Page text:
I want to thank so many people for making this final adoption possible. This has been a 15-year journey since the 2008 financial crisis. I’d like to give my thanks to many members of Congress and officials from the Obama Administration who worked on the Dodd-Frank provisions regarding swap execution facilities as well as swaps market reforms more broadly. I would like to thank the many CFTC and SEC Commissioners, staff, and alumni involved in these matters, and in particular the team at the SEC who worked on this rulemaking.

The adoption makes a traditionally opaque market more transparent and increase its integrity.

For their work on these matters, I’d like to thank members of the SEC staff including:

  • Haoxiang Zhu, Andrea Orr, David Saltiel, William Miller, Kyle Druding, Sharon Park, Roni Bergoffen, Eric Juzenas, Michael Coe, Michael Gaw, David Liu, Leah Mesfin, Michou Nguyen, Geoffrey Pemble, Justin Pica, Leah Drennan Will Magliocco, Carol McGee, John Guidroz, Israel Goodman, Matthew Lee, and Stephanie Park in the Division of Trading and Markets;
  • Meridith Mitchell, Robert Teply, Leila Bham, Donna Chambers, Brooks Shirey, Stephen Robinson, and Brian Wong in the Office of the General Counsel;
  • Jessica Wachter, Lauren Moore, Charles Woodworth, Jill Henderson, Julie Marlowe, Juan Echeverri, Y.C. Loon, PJ Hamidi, Andrew Glickman, Gregory Scopino, and Joseph Otchin in the Division of Economic and Risk Analysis;
  • Connie Kiggins and Michael Hershaft in the Division of Examinations; and
  • Stephanie Reinhart in the Division of Enforcement.


[1] See Senate Committee on Agriculture, Nutrition, and Forestry, “Nomination Hearing to Consider Gary Gensler to be Chairman of the CFTC” (Feb. 25, 2009), available at “[W]e must now urgently develop a broad regulatory regime for over-the-counter derivatives. Standardized products need to be brought into mandated clearing and mandated exchanges. Beyond this, I believe the institutions themselves–the derivative dealers that make the markets in derivatives–need to have direct regulation under Federal statute, capital rules, business conduct reporting, and regulations need to be developed for customized swaps and for credit default swaps given their unique nature.”

[2] See “Remarks of Chairman Gary Gensler at Swap Execution Facility Conference: Bringing Transparency and Access to Markets” (Nov. 18, 2013), available at “Requiring trading platforms to be registered and overseen by regulators was central to the swaps market reform President Obama and Congress included in the Dodd-Frank Act. They expressly repealed exemptions, such as the so-called ‘Enron Loophole,’ for unregistered, multilateral swap trading platforms. …In fact, then-Senator Obama in June 2008 called for fully closing the ‘Enron Loophole.’”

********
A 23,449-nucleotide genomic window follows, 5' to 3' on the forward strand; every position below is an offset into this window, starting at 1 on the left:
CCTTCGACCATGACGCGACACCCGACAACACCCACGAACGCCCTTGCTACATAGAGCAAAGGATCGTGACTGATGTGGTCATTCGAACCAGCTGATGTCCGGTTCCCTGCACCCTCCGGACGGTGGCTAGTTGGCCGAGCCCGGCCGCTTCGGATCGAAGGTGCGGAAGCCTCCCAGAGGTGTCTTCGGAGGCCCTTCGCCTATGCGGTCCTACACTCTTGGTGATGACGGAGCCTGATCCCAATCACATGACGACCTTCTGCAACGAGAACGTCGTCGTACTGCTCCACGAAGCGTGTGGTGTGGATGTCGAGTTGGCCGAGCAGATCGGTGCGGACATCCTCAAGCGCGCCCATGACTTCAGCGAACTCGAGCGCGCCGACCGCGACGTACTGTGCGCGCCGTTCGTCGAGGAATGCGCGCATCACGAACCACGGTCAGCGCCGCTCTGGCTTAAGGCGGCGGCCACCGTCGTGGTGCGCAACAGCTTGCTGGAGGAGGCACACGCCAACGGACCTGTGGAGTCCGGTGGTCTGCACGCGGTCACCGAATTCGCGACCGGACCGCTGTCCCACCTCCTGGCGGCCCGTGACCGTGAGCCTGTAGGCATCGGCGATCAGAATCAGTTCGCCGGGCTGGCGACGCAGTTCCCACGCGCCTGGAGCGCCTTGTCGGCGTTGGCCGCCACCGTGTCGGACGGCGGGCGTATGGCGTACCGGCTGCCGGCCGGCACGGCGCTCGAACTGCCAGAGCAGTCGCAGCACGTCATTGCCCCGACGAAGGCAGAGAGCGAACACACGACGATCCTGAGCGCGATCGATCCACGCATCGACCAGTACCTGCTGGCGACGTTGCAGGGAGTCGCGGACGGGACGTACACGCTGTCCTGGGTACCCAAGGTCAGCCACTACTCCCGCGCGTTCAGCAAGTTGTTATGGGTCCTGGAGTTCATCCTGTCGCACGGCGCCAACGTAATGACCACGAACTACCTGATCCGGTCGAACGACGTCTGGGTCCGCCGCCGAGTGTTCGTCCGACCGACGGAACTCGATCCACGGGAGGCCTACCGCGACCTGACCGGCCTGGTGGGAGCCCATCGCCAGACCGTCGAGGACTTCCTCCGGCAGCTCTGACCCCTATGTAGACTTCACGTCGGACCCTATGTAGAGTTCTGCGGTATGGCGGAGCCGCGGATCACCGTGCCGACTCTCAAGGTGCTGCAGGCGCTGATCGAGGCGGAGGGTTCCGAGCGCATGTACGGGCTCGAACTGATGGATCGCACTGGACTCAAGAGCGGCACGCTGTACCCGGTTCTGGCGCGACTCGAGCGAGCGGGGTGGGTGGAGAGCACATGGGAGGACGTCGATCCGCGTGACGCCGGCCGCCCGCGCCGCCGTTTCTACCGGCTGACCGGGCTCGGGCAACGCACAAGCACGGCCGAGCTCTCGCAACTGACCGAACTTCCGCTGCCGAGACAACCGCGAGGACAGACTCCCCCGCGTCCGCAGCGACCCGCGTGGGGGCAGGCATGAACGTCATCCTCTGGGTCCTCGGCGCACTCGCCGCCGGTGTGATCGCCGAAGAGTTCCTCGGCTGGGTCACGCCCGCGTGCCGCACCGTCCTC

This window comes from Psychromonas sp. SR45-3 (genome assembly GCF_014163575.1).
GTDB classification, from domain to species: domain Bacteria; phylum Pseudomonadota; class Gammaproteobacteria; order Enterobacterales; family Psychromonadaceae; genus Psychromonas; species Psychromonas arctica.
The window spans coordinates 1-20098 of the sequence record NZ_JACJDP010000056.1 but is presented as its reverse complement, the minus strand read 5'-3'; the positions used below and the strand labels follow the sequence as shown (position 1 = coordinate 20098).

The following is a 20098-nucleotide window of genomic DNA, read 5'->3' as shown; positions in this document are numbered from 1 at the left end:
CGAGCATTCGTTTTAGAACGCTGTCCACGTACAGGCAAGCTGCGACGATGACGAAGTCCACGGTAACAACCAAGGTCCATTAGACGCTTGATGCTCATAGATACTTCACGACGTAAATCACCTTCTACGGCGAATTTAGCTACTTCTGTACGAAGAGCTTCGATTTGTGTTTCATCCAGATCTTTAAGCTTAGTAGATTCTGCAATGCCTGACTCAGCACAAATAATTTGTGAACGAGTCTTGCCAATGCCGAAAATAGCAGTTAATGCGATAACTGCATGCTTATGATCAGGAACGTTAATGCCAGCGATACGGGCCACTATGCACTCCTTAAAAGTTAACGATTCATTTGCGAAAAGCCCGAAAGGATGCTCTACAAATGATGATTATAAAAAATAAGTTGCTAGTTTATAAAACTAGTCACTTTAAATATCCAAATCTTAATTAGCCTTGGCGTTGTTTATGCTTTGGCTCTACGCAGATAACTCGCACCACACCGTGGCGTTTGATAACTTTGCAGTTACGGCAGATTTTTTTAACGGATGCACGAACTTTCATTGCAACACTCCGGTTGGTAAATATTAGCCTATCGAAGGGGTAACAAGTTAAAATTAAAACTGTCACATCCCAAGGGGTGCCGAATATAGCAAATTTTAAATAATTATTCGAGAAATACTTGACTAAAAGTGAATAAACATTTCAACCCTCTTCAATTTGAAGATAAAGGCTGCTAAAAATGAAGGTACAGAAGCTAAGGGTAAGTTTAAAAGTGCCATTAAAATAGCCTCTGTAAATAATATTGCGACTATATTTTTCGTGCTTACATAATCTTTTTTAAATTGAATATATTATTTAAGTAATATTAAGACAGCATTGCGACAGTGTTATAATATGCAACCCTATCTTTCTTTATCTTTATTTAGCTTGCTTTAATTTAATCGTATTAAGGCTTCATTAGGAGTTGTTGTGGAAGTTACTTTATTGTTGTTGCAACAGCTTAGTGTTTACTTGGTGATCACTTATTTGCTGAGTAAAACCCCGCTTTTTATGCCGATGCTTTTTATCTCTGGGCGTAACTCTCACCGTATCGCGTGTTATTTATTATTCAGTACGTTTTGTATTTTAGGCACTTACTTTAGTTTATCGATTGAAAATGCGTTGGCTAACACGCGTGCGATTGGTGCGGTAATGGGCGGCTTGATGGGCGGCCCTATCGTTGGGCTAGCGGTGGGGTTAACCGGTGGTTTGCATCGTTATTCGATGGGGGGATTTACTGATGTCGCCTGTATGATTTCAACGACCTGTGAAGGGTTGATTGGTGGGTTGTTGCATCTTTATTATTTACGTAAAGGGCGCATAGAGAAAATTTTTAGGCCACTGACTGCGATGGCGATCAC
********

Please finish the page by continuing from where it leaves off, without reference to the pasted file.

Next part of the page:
[3] As discussed in the adopting release: “For example, as of November 25, 2022, the gross notional amount outstanding in the SBS market was approximately $8.5 trillion.” This includes credit default swaps and total return swaps on equities and bonds.

[4] See CFTC, Core Principles and Other Requirements for Swap Execution Facilities, 78 FR 33476 (June 4, 2013) (“2013 CFTC Final SEF Rules Release”); CFTC, Process for a Designated Contract Market or Swap Execution Facility To Make a Swap Available to Trade, Swap Transaction Compliance and Implementation Schedule, and Trade Execution Requirement Under the Commodity Exchange Act, 78 FR 33606 (June 4, 2013) (“2013 CFTC Final MAT Rules Release”).

[5] As described in the 2022 proposing release: “On May 23, 2013, the Commission issued a proposing release to address various cross-border aspects of its proposed Title VII rules—which included a proposed rule on the application of Title VII’s ‘trade execution requirement’ to cross-border SBS transactions and a proposed interpretation of when the SBSEF registration requirements would apply to a foreign venue that trades SBS (a ‘foreign SBS trading venue’)—and reopened the comment period for various proposed rulemaking releases and policy statements under Title VII, including the 2011 SBSEF Proposal.”

[6] See Evangelos Benos, Richard G. Payne, and Michalis Vasios, “Centralized Trading, Transparency and Interest Rate Swap Market Liquidity: Evidence from the Implementation of the Dodd-Frank Act” (Journal of Financial and Quantitative Analysis, Vol. 55, No. 1, Feb. 2020, p. 159-192).

This statement was issued on November 2, 2023, by Gary Gensler, chair of the U.S. Securities and Exchange Commission, in Washington, D.C.